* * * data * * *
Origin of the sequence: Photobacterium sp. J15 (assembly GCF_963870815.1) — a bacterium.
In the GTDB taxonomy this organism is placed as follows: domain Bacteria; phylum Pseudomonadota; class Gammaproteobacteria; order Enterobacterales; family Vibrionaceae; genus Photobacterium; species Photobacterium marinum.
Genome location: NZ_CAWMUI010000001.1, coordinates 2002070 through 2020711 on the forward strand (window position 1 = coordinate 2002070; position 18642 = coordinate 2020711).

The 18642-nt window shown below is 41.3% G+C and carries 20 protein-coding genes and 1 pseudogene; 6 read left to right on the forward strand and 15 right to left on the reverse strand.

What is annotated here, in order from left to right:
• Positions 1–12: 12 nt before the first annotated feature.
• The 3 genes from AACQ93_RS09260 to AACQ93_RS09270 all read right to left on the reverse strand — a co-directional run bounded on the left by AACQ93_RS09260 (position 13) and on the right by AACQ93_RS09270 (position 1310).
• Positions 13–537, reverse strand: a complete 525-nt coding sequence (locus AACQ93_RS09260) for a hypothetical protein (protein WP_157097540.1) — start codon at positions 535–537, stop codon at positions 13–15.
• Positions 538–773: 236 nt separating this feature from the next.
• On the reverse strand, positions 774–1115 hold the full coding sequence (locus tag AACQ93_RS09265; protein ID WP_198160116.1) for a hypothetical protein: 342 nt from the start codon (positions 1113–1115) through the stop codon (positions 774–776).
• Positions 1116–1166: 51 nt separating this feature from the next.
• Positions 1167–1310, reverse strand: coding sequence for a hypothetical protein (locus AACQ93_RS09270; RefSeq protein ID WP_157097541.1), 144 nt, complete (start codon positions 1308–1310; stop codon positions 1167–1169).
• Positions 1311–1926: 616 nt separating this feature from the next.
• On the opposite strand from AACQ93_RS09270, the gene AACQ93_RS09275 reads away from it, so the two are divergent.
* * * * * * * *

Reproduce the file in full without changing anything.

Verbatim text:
Origin of the sequence: Photobacterium sp. J15 (assembly GCF_963870815.1) — a bacterium.
In the GTDB taxonomy this organism is placed as follows: domain Bacteria; phylum Pseudomonadota; class Gammaproteobacteria; order Enterobacterales; family Vibrionaceae; genus Photobacterium; species Photobacterium marinum.
Genome location: NZ_CAWMUI010000001.1, coordinates 2002070 through 2020711 on the forward strand (window position 1 = coordinate 2002070; position 18642 = coordinate 2020711).

The 18642-nt window shown below is 41.3% G+C and carries 20 protein-coding genes and 1 pseudogene; 6 read left to right on the forward strand and 15 right to left on the reverse strand.

What is annotated here, in order from left to right:
• Positions 1–12: 12 nt before the first annotated feature.
• The 3 genes from AACQ93_RS09260 to AACQ93_RS09270 all read right to left on the reverse strand — a co-directional run bounded on the left by AACQ93_RS09260 (position 13) and on the right by AACQ93_RS09270 (position 1310).
• Positions 13–537, reverse strand: a complete 525-nt coding sequence (locus AACQ93_RS09260) for a hypothetical protein (protein WP_157097540.1) — start codon at positions 535–537, stop codon at positions 13–15.
• Positions 538–773: 236 nt separating this feature from the next.
• On the reverse strand, positions 774–1115 hold the full coding sequence (locus tag AACQ93_RS09265; protein ID WP_198160116.1) for a hypothetical protein: 342 nt from the start codon (positions 1113–1115) through the stop codon (positions 774–776).
• Positions 1116–1166: 51 nt separating this feature from the next.
• Positions 1167–1310, reverse strand: coding sequence for a hypothetical protein (locus AACQ93_RS09270; RefSeq protein ID WP_157097541.1), 144 nt, complete (start codon positions 1308–1310; stop codon positions 1167–1169).
• Positions 1311–1926: 616 nt separating this feature from the next.
• On the opposite strand from AACQ93_RS09270, the gene AACQ93_RS09275 reads away from it, so the two are divergent.